I don't like moping!
But yesterday, I had had two letters which terribly unsettled me. One from a past "revolution"ary and another from a present one.
The new-revolutionary and I used to be poets together. He used to rescue me from the Basiji fanatics who smelled "atheism" and disbelief in supremacy of any leader in my work and save my ass by turning and twisting the meaning of my work.
So yesterday, he pondered on the irony of life in Iran:[I translate]
"It's a bizarre story! The number of people killed in street protests is perhaps the same as those who got killed in the plane crash, travelers who were perhaps taking a vacation from the post-election cacophony. It means that in our country, death is distributed proportionally and fairly among all. No matter whose side you are on, you die in torture chambers or vacation air planes [...] When you live in a part of this world where [unexpected] death is a daily affair, morbidness becomes your daily dish. This is the tale of people who live in this part of the Middle East; every day tens of people are killed in blind and insensitive bombings in Afghanistan and Iraq. and in our own country [Iran] every now and again a young body that is smashed by a hard object turns up, and the TV is incessantly broadcasting "confessions" which are admission to charges so grave, encompassing all crimes against humanity [tongue in cheek]!! that their intensity does not even fit the [small] profile of the confessor, but they are enough to put back to sleep the half slumbering conscience of our ordinary people, seeding a little doubt in their trembling hearts: 'what if there is truth to these confessions?' ... "
The other irony is that the catastrophic air planes were Russian, one was even operated by a Russian crew. When they Russians don't give us proper aerial fleet, how can we trust them give us proper nuclear technology-he has asked me often in the past.
He sounded depressed and frustrated with all this post-election fiasco:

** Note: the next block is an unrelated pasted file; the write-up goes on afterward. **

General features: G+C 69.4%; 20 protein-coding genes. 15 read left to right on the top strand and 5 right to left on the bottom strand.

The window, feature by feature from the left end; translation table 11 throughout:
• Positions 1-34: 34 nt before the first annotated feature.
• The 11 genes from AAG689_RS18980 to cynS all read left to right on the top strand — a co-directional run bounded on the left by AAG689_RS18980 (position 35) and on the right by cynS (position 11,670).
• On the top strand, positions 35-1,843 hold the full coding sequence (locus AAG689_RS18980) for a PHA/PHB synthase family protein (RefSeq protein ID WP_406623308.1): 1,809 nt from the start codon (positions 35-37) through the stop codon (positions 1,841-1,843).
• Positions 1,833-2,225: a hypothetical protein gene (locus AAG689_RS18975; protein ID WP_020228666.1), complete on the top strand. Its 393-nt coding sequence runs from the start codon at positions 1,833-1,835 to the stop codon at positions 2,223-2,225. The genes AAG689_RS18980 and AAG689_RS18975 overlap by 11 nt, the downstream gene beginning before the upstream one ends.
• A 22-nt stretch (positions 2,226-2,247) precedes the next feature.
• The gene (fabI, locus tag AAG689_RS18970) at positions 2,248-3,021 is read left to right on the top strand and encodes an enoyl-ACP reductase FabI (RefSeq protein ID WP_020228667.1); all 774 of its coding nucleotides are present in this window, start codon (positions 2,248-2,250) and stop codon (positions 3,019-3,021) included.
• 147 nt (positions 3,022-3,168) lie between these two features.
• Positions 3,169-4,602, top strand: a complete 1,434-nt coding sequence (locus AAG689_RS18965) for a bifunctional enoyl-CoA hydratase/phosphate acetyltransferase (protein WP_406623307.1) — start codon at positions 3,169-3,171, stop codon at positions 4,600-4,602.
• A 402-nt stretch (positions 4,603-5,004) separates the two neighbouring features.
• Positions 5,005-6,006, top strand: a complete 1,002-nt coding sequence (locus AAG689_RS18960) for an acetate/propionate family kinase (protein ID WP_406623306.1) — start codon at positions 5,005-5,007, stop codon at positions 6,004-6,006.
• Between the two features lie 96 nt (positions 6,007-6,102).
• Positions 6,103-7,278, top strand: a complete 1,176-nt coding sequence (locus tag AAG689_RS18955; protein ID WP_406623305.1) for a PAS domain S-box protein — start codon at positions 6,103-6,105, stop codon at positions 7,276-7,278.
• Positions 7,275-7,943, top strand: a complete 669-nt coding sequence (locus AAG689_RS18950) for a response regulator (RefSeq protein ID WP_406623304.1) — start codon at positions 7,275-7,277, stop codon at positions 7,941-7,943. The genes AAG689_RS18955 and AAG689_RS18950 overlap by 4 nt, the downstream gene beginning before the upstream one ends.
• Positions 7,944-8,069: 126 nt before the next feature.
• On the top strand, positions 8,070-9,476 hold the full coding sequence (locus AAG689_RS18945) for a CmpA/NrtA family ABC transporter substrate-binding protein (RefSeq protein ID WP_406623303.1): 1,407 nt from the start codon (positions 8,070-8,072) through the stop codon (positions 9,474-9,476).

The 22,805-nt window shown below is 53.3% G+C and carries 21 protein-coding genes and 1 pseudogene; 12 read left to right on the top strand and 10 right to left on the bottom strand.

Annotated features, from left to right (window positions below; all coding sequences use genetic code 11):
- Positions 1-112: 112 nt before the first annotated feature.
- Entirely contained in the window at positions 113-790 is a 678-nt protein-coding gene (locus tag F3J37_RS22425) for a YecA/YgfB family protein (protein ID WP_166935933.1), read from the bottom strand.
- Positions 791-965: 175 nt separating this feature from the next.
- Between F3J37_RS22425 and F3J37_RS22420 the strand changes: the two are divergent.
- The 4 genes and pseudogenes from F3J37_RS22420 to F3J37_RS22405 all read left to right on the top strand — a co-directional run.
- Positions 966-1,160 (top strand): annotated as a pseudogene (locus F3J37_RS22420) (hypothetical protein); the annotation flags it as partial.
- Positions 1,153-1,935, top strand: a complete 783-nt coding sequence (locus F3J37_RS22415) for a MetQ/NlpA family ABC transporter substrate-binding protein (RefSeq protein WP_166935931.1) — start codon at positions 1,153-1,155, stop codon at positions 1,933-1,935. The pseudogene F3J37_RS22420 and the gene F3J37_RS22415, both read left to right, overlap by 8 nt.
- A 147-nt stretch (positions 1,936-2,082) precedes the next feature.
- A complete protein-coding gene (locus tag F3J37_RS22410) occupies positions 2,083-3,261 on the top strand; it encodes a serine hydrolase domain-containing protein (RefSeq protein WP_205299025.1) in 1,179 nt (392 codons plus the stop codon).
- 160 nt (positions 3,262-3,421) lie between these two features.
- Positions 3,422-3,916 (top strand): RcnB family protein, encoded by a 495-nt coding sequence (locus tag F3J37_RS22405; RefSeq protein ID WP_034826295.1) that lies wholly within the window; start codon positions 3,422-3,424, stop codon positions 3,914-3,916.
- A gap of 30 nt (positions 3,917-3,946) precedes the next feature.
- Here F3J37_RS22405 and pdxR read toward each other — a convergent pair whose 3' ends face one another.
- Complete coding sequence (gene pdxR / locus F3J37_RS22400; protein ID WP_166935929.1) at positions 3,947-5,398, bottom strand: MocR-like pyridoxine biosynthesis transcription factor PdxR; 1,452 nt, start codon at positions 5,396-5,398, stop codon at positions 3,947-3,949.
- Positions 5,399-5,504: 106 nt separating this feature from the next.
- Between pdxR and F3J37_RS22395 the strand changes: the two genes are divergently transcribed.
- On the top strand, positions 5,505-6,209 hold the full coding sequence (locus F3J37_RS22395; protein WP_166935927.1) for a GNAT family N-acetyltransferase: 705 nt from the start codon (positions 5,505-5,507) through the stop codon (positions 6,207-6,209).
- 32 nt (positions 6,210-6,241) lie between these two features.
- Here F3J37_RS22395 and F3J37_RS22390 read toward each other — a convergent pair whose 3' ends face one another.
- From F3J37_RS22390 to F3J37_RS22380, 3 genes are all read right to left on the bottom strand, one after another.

"Perhaps something significant is taking place, but the battle field is disastrously clouded. Today, both sides of the battle are extremely radicalized and unfortunately, there is little hope for reconciliation. Neither that AhmaGHinejad [Ahmagh means fool] has any intention of backing off nor will he stop at anything; nor the other group who has become cognizant of their power which has frightened the government. The government is afraid and is internally inconsistent and hesitant, and the average citizen is empowered and has become stubbornly demanding, but it is not clear for what objective and how far. [...] People's demands are exceeding what Mousavi and Karoubi had first promised to deliver.
What is certain is that this fight will not end soon, although I doubt it will come to any conclusion unless the poor join in. The poor are mostly Ahmadinejad supporters, although they don't know that the responsibility of their poverty falls on the shoulders of these people themselves [i.e. the IRI rulers]. On the other hand, the corruptions of Ahmadinejad's era are not the invention of his administration. The corruption was widespread during Hashemi and Khatami too. Now, only the players have changed. The script is exactly the same as it was before."
maybe Coldplay says it better: "just because I'm losing, doesn't mean I'm lost ..."